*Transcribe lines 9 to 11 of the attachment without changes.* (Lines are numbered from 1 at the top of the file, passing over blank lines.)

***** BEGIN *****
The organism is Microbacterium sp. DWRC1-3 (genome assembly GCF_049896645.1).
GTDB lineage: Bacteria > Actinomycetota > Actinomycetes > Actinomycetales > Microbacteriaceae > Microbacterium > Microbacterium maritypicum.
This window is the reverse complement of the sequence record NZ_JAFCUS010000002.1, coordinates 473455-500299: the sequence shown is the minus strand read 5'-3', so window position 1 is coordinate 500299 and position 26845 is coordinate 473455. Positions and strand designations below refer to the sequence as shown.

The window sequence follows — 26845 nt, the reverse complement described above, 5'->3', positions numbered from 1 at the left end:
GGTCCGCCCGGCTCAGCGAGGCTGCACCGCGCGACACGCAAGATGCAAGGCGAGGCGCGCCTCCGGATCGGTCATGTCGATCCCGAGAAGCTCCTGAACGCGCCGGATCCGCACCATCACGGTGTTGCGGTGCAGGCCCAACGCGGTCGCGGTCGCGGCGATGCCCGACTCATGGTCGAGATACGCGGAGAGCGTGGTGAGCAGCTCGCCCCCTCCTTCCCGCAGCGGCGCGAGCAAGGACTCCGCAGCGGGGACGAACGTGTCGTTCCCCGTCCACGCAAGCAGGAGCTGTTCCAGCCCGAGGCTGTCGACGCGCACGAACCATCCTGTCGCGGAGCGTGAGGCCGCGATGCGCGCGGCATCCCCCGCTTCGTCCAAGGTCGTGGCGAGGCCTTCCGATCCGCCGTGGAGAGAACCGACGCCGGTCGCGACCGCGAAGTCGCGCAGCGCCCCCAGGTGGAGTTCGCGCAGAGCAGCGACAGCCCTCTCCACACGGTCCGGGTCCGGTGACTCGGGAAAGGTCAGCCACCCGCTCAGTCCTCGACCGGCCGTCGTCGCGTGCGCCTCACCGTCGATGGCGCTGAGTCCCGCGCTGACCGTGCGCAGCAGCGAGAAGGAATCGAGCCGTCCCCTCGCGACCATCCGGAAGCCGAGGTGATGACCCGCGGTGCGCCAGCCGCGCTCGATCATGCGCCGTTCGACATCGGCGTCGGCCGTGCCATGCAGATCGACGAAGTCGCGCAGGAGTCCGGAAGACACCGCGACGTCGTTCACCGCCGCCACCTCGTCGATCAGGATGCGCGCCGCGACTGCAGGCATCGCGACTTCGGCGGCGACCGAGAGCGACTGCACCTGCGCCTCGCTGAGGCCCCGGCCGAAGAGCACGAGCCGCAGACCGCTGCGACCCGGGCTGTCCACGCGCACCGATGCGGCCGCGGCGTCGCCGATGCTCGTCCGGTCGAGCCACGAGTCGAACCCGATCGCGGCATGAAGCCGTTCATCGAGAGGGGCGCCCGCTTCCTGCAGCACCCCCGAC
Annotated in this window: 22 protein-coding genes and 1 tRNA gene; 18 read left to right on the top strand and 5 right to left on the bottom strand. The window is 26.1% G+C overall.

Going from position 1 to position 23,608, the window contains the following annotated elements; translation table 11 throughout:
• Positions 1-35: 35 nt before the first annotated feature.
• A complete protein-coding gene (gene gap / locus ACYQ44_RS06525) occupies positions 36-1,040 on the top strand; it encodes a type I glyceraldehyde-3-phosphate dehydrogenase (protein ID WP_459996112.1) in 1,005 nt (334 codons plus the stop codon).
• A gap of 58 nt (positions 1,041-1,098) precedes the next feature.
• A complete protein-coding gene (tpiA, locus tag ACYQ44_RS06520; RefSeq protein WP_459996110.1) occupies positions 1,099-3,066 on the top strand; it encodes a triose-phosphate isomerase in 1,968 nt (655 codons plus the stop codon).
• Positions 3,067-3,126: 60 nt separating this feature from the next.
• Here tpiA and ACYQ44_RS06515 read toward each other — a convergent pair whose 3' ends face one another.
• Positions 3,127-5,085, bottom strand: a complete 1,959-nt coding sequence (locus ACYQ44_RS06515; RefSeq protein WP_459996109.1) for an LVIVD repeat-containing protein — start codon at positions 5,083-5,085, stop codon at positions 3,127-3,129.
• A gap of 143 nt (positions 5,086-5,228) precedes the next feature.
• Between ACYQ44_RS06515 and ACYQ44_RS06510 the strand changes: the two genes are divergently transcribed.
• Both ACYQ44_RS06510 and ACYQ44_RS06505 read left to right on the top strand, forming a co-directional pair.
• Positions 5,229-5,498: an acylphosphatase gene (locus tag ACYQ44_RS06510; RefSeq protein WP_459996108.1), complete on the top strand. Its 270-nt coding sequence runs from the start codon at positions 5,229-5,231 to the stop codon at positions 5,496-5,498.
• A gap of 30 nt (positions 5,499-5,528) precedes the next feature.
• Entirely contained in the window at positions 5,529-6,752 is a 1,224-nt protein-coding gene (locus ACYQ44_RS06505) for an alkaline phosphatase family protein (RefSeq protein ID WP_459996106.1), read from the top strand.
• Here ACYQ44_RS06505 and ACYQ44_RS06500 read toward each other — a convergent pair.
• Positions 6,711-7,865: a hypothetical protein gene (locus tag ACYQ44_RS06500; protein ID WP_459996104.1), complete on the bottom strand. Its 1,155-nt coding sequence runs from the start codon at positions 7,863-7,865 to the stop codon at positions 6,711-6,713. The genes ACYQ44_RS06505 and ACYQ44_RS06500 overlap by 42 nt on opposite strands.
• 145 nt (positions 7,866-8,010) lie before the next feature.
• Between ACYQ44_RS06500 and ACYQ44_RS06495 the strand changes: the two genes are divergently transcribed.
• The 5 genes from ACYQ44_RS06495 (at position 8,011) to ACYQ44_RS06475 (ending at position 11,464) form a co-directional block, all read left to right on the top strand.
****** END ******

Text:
• A complete protein-coding gene (gene gap / locus ACYQ44_RS06525) occupies positions 36-1,040 on the top strand; it encodes a type I glyceraldehyde-3-phosphate dehydrogenase (protein ID WP_459996112.1) in 1,005 nt (334 codons plus the stop codon).
• A gap of 58 nt (positions 1,041-1,098) precedes the next feature.
• A complete protein-coding gene (tpiA, locus tag ACYQ44_RS06520; RefSeq protein WP_459996110.1) occupies positions 1,099-3,066 on the top strand; it encodes a triose-phosphate isomerase in 1,968 nt (655 codons plus the stop codon).